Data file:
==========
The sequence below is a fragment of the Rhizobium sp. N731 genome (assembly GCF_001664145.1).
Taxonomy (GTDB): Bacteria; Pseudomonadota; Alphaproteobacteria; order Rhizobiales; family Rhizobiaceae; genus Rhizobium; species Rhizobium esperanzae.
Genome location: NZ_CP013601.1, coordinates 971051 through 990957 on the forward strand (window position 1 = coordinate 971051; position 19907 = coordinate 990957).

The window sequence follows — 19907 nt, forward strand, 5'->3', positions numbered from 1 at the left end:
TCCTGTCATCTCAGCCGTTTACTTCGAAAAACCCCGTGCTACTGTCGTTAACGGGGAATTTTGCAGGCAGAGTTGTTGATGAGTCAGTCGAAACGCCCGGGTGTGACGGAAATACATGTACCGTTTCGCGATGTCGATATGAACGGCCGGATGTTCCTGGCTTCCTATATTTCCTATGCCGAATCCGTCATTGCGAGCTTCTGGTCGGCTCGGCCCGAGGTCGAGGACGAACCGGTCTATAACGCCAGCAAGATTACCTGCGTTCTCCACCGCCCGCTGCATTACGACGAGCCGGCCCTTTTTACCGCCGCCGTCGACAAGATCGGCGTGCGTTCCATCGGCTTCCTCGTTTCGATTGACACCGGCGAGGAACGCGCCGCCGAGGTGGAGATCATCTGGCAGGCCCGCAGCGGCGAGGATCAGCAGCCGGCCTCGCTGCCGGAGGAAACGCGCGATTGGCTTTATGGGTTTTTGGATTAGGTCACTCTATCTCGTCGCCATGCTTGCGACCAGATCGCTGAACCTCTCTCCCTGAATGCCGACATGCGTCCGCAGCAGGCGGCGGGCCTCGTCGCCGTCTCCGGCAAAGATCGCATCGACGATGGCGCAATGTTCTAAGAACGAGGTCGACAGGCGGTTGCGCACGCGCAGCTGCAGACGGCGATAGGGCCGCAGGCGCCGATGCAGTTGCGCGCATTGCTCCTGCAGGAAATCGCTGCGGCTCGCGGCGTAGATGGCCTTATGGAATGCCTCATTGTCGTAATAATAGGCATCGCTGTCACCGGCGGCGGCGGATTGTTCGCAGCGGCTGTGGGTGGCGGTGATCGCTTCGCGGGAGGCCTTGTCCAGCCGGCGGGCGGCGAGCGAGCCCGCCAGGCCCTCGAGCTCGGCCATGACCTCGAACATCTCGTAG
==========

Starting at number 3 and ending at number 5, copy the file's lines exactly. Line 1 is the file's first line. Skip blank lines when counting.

Genome location: NZ_CP013601.1, coordinates 971051 through 990957 on the forward strand (window position 1 = coordinate 971051; position 19907 = coordinate 990957).

The window sequence follows — 19907 nt, forward strand, 5'->3', positions numbered from 1 at the left end:
TCCTGTCATCTCAGCCGTTTACTTCGAAAAACCCCGTGCTACTGTCGTTAACGGGGAATTTTGCAGGCAGAGTTGTTGATGAGTCAGTCGAAACGCCCGGGTGTGACGGAAATACATGTACCGTTTCGCGATGTCGATATGAACGGCCGGATGTTCCTGGCTTCCTATATTTCCTATGCCGAATCCGTCATTGCGAGCTTCTGGTCGGCTCGGCCCGAGGTCGAGGACGAACCGGTCTATAACGCCAGCAAGATTACCTGCGTTCTCCACCGCCCGCTGCATTACGACGAGCCGGCCCTTTTTACCGCCGCCGTCGACAAGATCGGCGTGCGTTCCATCGGCTTCCTCGTTTCGATTGACACCGGCGAGGAACGCGCCGCCGAGGTGGAGATCATCTGGCAGGCCCGCAGCGGCGAGGATCAGCAGCCGGCCTCGCTGCCGGAGGAAACGCGCGATTGGCTTTATGGGTTTTTGGATTAGGTCACTCTATCTCGTCGCCATGCTTGCGACCAGATCGCTGAACCTCTCTCCCTGAATGCCGACATGCGTCCGCAGCAGGCGGCGGGCCTCGTCGCCGTCTCCGGCAAAGATCGCATCGACGATGGCGCAATGTTCTAAGAACGAGGTCGACAGGCGGTTGCGCACGCGCAGCTGCAGACGGCGATAGGGCCGCAGGCGCCGATGCAGTTGCGCGCATTGCTCCTGCAGGAAATCGCTGCGGCTCGCGGCGTAGATGGCCTTATGGAATGCCTCATTGTCGTAATAATAGGCATCGCTGTCACCGGCGGCGGCGGATTGTTCGCAGCGGCTGTGGGTGGCGGTGATCGCTTCGCGGGAGGCCTTGTCCAGCCGGCGGGCGGCGAGCGAGCCCGCCAGGCCCTCGAGCTCGGCCATGACCTCGAACATCTCGTAG